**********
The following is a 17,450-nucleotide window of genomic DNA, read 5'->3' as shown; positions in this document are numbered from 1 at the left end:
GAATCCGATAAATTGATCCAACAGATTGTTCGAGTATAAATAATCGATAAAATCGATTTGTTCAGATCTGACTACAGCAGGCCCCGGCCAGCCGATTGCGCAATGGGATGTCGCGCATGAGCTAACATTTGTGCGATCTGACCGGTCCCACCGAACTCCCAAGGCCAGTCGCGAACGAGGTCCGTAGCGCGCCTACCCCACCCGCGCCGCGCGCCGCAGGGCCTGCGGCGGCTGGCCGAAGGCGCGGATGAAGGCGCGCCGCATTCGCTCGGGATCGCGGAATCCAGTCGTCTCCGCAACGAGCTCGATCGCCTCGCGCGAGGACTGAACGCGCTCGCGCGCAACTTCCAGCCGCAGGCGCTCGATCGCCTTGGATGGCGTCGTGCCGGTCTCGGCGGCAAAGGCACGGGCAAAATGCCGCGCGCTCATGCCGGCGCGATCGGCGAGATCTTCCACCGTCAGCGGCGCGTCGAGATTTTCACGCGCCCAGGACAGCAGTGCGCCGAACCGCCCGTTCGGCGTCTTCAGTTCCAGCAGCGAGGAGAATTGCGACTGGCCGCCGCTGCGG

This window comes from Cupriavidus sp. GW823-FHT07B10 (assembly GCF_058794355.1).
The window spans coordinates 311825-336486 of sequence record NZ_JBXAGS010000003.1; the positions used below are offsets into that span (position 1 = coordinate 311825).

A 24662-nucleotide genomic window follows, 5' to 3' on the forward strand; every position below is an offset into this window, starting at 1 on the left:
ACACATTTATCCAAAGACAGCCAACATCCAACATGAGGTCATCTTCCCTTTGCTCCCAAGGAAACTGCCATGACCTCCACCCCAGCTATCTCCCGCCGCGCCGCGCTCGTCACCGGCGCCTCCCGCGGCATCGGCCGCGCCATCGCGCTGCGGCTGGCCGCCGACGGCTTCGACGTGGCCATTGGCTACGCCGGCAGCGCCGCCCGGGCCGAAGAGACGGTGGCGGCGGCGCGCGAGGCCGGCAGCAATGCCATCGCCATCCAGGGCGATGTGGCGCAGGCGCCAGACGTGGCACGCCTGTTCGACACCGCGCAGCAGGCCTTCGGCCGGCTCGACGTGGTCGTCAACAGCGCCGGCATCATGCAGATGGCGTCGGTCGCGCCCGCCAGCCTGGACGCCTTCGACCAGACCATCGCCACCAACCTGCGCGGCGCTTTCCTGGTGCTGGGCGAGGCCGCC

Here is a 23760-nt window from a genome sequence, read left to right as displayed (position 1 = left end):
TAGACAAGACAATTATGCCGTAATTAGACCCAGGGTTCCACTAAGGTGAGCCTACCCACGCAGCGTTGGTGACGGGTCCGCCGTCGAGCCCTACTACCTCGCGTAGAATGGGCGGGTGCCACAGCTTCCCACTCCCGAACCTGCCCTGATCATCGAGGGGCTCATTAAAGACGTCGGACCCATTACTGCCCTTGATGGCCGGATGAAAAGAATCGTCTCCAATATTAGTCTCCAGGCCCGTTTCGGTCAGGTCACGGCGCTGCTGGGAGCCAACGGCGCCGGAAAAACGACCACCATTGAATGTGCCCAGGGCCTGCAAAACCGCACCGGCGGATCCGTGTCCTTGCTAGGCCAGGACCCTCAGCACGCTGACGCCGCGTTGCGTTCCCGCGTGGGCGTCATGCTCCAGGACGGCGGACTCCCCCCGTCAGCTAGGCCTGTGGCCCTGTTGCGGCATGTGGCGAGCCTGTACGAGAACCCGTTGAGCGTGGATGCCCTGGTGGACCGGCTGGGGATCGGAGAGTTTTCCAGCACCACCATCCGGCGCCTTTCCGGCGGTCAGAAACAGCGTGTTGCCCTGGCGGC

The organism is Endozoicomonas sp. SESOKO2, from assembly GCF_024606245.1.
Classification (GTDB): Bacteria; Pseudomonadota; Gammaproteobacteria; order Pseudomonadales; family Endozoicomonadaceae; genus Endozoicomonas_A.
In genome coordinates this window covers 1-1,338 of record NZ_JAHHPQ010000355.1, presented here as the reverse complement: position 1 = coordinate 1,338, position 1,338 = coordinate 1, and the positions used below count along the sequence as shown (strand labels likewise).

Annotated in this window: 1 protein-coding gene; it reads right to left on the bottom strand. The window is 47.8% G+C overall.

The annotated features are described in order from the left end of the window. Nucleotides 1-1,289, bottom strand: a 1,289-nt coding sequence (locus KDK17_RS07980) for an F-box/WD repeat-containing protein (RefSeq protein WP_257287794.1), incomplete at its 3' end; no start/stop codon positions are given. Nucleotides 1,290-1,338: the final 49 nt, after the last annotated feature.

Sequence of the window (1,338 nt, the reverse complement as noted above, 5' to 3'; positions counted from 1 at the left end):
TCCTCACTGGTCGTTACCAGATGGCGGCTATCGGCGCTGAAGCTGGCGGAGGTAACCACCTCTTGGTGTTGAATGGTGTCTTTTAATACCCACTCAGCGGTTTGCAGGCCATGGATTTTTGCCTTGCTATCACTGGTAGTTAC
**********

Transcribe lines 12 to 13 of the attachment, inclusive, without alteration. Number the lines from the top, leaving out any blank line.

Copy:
Annotated in this window: 1 protein-coding gene; it reads right to left on the bottom strand. The window is 47.8% G+C overall.

The annotated features are described in order from the left end of the window. Nucleotides 1-1,289, bottom strand: a 1,289-nt coding sequence (locus KDK17_RS07980) for an F-box/WD repeat-containing protein (RefSeq protein WP_257287794.1), incomplete at its 3' end; no start/stop codon positions are given. Nucleotides 1,290-1,338: the final 49 nt, after the last annotated feature.